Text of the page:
Yoga set to stop traffickers

Last updated 10:35 05/03/2012

Yoga enthusiasts around New Zealand will roll out their mats as part of the global campaign Yoga Stops Traffick. Laura Westbrook reports.

STRIKE A POSE: Marianne Elliot, co-organiser of Yoga Stops Traffick.

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All the women and children living at the Odanadi rehabilitation centre in Mysore, India have a unique story to tell. Some have been rescued from brothels and sex traffickers, others from child marriages, some from commercial or domestic servitude.

Alanna Krause volunteered at the organisation while in India doing her yoga teacher training. On her return to New Zealand, the Wellington yoga teacher decided to combine her two passions.

For the next five days, yoga enthusiasts in 26 locations around the country will host events from yoga classes to film screenings to raise awareness and funds for the Indian anti-trafficking organisation Odanadi Seva Trust.

It's part of a global campaign called Yoga Stops Traffick, which is held in more than 30 countries around the world. This is the first time it will be held in New Zealand.

"It's a very accessible way to get involved in this issue," said Krause.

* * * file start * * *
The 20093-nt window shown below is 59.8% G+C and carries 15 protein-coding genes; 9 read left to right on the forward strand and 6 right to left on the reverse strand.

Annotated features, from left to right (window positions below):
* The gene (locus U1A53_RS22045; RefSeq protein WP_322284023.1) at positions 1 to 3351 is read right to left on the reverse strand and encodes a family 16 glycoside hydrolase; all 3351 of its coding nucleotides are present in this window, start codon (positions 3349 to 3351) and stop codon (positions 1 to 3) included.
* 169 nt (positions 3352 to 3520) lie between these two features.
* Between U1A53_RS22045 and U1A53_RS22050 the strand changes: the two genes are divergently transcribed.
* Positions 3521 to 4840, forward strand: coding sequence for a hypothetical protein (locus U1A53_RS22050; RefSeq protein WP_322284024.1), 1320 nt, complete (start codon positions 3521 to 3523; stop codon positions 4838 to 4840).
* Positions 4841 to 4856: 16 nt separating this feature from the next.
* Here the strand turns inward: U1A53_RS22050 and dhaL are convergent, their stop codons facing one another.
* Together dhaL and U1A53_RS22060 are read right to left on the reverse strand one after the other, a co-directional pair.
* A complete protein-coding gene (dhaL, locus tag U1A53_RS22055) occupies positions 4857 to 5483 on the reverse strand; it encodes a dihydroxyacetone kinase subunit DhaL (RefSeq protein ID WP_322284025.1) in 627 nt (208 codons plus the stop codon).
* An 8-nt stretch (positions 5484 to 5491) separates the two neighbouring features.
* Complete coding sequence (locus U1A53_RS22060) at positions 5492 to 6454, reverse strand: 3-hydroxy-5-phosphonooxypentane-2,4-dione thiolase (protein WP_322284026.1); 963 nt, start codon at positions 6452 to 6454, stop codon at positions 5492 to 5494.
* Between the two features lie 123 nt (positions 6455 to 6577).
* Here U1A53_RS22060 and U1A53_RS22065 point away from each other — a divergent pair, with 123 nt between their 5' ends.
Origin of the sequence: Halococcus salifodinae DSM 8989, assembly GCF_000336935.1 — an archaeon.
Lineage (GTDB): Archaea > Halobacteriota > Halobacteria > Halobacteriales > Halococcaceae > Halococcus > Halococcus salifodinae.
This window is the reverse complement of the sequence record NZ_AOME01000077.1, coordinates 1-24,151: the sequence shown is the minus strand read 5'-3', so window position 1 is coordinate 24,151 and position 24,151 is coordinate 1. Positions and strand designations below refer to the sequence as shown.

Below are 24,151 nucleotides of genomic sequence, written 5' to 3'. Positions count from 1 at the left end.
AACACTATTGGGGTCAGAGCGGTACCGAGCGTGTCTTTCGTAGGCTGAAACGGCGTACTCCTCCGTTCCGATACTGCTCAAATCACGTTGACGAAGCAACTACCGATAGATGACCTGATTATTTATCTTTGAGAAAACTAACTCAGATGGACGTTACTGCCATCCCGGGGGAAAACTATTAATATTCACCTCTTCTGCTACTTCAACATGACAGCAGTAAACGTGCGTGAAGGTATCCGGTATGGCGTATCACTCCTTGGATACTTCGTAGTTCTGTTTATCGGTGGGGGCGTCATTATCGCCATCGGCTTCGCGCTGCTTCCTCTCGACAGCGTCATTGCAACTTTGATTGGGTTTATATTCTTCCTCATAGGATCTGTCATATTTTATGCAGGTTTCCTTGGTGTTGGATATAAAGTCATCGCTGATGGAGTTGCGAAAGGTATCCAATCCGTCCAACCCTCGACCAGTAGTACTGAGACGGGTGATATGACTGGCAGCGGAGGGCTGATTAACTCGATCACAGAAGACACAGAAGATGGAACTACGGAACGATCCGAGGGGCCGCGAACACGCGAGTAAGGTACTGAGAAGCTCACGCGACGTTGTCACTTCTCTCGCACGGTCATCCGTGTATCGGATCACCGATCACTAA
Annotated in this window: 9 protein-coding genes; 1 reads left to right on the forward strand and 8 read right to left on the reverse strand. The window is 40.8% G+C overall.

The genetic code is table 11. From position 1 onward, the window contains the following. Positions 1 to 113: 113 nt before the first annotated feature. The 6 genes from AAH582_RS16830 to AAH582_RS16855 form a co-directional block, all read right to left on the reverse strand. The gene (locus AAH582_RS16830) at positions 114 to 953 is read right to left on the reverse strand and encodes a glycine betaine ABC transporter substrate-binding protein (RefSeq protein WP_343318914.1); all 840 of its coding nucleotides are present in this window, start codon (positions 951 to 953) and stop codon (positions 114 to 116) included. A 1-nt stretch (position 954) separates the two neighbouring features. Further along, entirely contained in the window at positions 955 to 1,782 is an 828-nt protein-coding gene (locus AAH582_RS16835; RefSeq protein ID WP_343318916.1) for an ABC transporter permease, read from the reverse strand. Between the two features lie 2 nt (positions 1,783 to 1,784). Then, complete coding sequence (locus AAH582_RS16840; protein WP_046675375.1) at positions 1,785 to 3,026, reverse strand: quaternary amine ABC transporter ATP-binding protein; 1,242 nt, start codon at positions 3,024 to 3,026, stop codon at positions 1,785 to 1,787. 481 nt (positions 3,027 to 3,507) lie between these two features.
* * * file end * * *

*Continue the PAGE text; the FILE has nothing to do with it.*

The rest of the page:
"Human trafficking is a huge global issue that has lots of different aspects, but one way if you attend this event you can get involved."

Odanadi is a registered charity in the US, the UK, and the Netherlands, as well as India. Krause has promised 100 per cent of the donations will go to the organisation.

Co-organiser Marianne Elliott, a yoga teacher and former UN human rights monitor, said, "Human trafficking is an issue of massive global concern. There are more slaves today than at any other point in human history and 1.2 million children are trafficked every year."

While many may question what yoga has to do with human trafficking, Krause said it is part of the rehabilitation programme at the centre, which also provides medical care and job training to reintegrate the women and children into society.

"Kids there just love it. It's a great way to feel like you're taking care of yourself, you get stronger physically and mentally. There are lots of health benefits that go with it so you can imagine people who've been through physical and mental trauma - it's helpful for them."

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